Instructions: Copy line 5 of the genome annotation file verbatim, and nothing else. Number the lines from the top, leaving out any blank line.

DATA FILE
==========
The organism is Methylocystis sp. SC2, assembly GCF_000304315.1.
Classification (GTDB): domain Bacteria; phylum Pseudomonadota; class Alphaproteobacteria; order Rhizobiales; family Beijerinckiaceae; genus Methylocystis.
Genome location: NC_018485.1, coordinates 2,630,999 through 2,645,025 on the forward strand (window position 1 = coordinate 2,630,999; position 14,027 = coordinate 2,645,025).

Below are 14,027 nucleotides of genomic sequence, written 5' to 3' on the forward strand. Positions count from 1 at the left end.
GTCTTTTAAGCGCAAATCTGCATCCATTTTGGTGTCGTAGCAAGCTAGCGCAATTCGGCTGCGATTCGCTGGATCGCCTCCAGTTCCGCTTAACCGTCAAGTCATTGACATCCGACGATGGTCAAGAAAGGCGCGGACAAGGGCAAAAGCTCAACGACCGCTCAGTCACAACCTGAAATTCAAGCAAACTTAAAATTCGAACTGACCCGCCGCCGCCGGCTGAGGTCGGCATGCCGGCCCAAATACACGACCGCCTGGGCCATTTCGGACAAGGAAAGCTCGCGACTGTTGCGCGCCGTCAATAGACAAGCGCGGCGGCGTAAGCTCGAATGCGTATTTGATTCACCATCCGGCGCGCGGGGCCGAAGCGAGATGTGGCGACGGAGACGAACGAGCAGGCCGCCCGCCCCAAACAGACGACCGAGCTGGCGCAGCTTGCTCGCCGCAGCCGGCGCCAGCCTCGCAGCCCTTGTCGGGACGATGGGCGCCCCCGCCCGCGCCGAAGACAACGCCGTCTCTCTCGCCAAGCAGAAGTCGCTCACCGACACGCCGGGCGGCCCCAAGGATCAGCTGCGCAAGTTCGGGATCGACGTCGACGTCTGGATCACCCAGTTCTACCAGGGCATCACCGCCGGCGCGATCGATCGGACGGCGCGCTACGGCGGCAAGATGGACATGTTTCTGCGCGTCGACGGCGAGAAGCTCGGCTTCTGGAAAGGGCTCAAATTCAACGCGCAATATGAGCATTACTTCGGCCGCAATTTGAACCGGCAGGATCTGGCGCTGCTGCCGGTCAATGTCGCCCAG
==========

GTCTTTTAAGCGCAAATCTGCATCCATTTTGGTGTCGTAGCAAGCTAGCGCAATTCGGCTGCGATTCGCTGGATCGCCTCCAGTTCCGCTTAACCGTCAAGTCATTGACATCCGACGATGGTCAAGAAAGGCGCGGACAAGGGCAAAAGCTCAACGACCGCTCAGTCACAACCTGAAATTCAAGCAAACTTAAAATTCGAACTGACCCGCCGCCGCCGGCTGAGGTCGGCATGCCGGCCCAAATACACGACCGCCTGGGCCATTTCGGACAAGGAAAGCTCGCGACTGTTGCGCGCCGTCAATAGACAAGCGCGGCGGCGTAAGCTCGAATGCGTATTTGATTCACCATCCGGCGCGCGGGGCCGAAGCGAGATGTGGCGACGGAGACGAACGAGCAGGCCGCCCGCCCCAAACAGACGACCGAGCTGGCGCAGCTTGCTCGCCGCAGCCGGCGCCAGCCTCGCAGCCCTTGTCGGGACGATGGGCGCCCCCGCCCGCGCCGAAGACAACGCCGTCTCTCTCGCCAAGCAGAAGTCGCTCACCGACACGCCGGGCGGCCCCAAGGATCAGCTGCGCAAGTTCGGGATCGACGTCGACGTCTGGATCACCCAGTTCTACCAGGGCATCACCGCCGGCGCGATCGATCGGACGGCGCGCTACGGCGGCAAGATGGACATGTTTCTGCGCGTCGACGGCGAGAAGCTCGGCTTCTGGAAAGGGCTCAAATTCAACGCGCAATATGAGCATTACTTCGGCCGCAATTTGAACCGGCAGGATCTGGCGCTGCTGCCGGTCAATGTCGCCCAG